And it’s very much appreciated by the honoree. Our friend Beth’s children, ages 7 and 10, know enough to appreciate mom’s homemade birthday cakes to store-bought options.

    Over the years, many people have asked our opinion on cake mixes. Here it is:

    Essentially, a cake mix saves you the time and mess of measuring the dry ingredients: flour, sugar, baking soda, cocoa powder, etc. It also includes the flavorings—vanilla, orange, whatever. People who don’t like measuring should reach for the box.

    What we personally don’t like is using oil instead of butter. Others may not notice; but if it doesn’t taste buttery, we don’t want to spend our cake and cookie calories.

     
    And of course, a from-scratch recipe that’s enhanced with buttermilk, cream cheese, sour cream, fresh citrus juice or zest, and so on will be better tasting.

    CAKE MIX YES, CANNED FROSTNG NO!

    We totally avoid the canned frostings most people buy to go along with a cake mix. To borrow a line from Snapple, most canned frosting is not made from “the best stuff on Earth.” Here are the ingredients to Betty Crocker’s Rich & Creamy Vanilla Frosting:

    Sugar, Partially Hydrogenated Soybean and Cottonseed Oil, Water, Wheat Starch, High Maltose Corn Syrup, Contain 1% or Less of Salt, Distilled Monoglycerides, Colored with Artificial Color, Yellows 5 & 6, Polysorbate 60, Sodium Stearoyl Lactylate, Sodium Acid Pyrophosphate, Natural and Artificial Flavor, Citric Acid, Nonfat Milk, Freshness Preserved by Potassium Sorbate

    Why eat cottonseed oil and corn syrup, when in 10 minutes you can make real buttercream, which tastes great?

    All you need is a stick of butter, a cup of confectioners’ sugar, 1/4 cup whole milk and the flavoring of your choice: 1/2 teaspoon vanilla extract, 4 ounces chocolate or 1 teaspoon instant coffee. Just blend them together and ice away. The toughest part is waiting for the butter to soften!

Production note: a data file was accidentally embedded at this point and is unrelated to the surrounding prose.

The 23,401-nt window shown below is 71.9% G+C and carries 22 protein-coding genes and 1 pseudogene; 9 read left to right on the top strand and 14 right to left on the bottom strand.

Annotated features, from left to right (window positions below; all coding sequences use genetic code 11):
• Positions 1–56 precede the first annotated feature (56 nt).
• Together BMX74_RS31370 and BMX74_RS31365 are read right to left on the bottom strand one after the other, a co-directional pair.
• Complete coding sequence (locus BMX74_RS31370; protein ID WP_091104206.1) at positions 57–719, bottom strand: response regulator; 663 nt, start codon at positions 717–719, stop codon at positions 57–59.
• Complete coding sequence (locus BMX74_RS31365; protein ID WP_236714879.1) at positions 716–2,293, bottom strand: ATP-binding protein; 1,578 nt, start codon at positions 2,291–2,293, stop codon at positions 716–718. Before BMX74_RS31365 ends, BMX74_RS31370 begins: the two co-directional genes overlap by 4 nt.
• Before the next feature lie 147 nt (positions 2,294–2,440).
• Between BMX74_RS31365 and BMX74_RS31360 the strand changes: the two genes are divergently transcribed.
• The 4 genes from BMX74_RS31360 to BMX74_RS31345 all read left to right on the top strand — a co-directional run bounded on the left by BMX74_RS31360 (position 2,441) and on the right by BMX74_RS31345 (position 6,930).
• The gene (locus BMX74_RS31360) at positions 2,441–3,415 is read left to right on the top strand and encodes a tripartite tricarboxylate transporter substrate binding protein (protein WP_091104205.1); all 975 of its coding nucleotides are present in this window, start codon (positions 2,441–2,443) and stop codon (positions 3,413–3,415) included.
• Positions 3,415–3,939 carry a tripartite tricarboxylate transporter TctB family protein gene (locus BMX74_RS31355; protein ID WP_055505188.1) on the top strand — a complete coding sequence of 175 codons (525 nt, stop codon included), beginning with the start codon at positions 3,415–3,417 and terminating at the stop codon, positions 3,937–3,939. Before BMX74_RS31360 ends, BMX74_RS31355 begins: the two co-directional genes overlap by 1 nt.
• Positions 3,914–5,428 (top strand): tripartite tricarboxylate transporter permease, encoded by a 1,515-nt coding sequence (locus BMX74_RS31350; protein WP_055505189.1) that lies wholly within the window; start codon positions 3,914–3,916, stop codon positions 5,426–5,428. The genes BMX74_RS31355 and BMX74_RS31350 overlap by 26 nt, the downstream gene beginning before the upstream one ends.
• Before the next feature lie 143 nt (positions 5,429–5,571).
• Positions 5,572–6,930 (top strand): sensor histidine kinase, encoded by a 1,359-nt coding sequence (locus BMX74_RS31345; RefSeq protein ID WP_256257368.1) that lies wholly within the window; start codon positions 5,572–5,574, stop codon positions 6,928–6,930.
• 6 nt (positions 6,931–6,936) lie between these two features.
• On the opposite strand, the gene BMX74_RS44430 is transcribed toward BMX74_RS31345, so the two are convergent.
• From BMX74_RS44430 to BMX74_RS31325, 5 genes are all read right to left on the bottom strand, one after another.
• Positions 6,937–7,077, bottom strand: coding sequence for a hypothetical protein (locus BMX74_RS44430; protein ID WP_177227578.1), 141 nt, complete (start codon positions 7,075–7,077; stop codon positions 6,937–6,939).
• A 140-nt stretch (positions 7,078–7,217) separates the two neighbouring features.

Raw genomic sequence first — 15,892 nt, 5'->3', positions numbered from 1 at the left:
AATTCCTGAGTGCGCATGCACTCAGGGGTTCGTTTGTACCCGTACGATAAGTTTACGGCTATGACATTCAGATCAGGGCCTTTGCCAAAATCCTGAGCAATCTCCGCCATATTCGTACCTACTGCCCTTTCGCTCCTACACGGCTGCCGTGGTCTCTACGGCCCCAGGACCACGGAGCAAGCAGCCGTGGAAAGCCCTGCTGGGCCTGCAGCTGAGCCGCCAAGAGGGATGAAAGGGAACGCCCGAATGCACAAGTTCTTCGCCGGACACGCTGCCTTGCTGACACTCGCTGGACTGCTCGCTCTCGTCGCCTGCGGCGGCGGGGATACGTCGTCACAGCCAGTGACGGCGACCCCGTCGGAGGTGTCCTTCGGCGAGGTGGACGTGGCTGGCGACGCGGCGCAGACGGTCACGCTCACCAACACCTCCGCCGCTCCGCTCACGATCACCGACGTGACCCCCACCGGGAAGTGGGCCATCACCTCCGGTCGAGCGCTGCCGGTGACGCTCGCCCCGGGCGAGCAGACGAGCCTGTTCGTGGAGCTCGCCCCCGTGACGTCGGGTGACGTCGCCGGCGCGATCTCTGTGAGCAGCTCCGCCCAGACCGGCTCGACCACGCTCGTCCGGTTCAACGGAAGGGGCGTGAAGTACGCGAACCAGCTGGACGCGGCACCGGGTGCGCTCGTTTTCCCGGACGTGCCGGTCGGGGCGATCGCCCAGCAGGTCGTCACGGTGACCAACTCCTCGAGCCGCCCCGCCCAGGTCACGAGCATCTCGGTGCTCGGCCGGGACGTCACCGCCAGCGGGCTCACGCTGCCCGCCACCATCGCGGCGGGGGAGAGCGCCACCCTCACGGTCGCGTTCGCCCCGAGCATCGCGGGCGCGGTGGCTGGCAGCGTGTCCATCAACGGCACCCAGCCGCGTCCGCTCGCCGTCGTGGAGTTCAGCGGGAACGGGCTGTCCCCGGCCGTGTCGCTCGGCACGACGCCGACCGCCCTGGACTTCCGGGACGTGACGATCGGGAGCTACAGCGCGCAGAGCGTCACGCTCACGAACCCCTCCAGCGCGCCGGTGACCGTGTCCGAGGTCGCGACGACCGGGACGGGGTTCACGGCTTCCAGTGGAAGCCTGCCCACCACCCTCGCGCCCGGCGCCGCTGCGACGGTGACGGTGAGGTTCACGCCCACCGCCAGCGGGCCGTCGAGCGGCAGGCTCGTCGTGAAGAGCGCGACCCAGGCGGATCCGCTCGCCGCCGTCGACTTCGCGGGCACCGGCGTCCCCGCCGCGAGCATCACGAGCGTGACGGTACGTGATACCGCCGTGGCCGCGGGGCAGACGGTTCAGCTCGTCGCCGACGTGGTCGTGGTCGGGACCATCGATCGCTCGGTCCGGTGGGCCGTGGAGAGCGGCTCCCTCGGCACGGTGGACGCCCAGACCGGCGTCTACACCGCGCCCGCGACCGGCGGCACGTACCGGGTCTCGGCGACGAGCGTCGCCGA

Here’s the full recipe.

     

    IT’S EASY TO DECORATE

    A special occasion deserves a festive garnish. You can turn a homemade or store-bought layer cake into something special with a simple sprinkle of edible cake decorations.

    In addition to chocolate chips (or other flavors), homemade chocolate curls (scrape a chocolate bar with a vegetable peeler), coconut and candies, there are:

  • Bright-colored or pastel confetti
  • Callebaut Crispearls, chocolate-covered cereal balls in dark, milk and white chocolate
  • Dragées in single colors, multicolor “Harlequin,” gold and silver
  • Gold glitter stars
  • Sugar pearls, in white, pastels, multicolor and metallics
  • White pearl shimmers
  •  
    If you live near a baking supplies store, go browsing. Otherwise, browse online until you find your ideal decorations.

     

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    Sprinkle festive decorations atop your cake. Photo courtesy Wilton.

     

    Here’s an article about the different types of cake decorations.

      

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    GIFT: Maille Mustard Collection

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    A gourmet gift for a mustard lover. Photo
    courtesy Maille.

     

    A Maille mustard boutique opened near us recently. If you love mustard, make it a destination stop when you visit Dijon, London, Melbourne, New York, Paris or Sydney.

    They are meccas for lovers of fine mustard, as well as gherkins, vinegars and vinaigrettes. The thrill: tasting some 20 different mustards, all so delicious from the spoon that we could have devoured an entire jar.

    Established in 1747* in Paris, Maille (pronounced MY) is known worldwide for its sublime mustards and vinegars. From the outset, the company supplied the kings of France and other monarchs, including England and Russia.

    The brown mustard seeds are grown in the heart of Burgundy, and most of the mustards are made with white wine. Some are smooth, some are whole grain (delightfully chewy!).

    Each year, the product team explores new combinations of ingredients that achieve a complex taste profile and trending flavors.

    There are more than 30 mustard flavors, some seasonal specialties. You can purchase them individually or in preset gift boxes of four, six and nine varieties. The website currently sells:

  • Apricots And Curry Spices
  • Basil
  • Black Olive
  • Black Truffle
  • Blue Cheese
  • Candied Orange Peel And Ginger
  • Celeriac, Black Truffle
  • Chablis Mustard
  • Cognac
  • Dijon Blackcurrant Liqueur
  • Fig And Coriander
  • Fine Herbs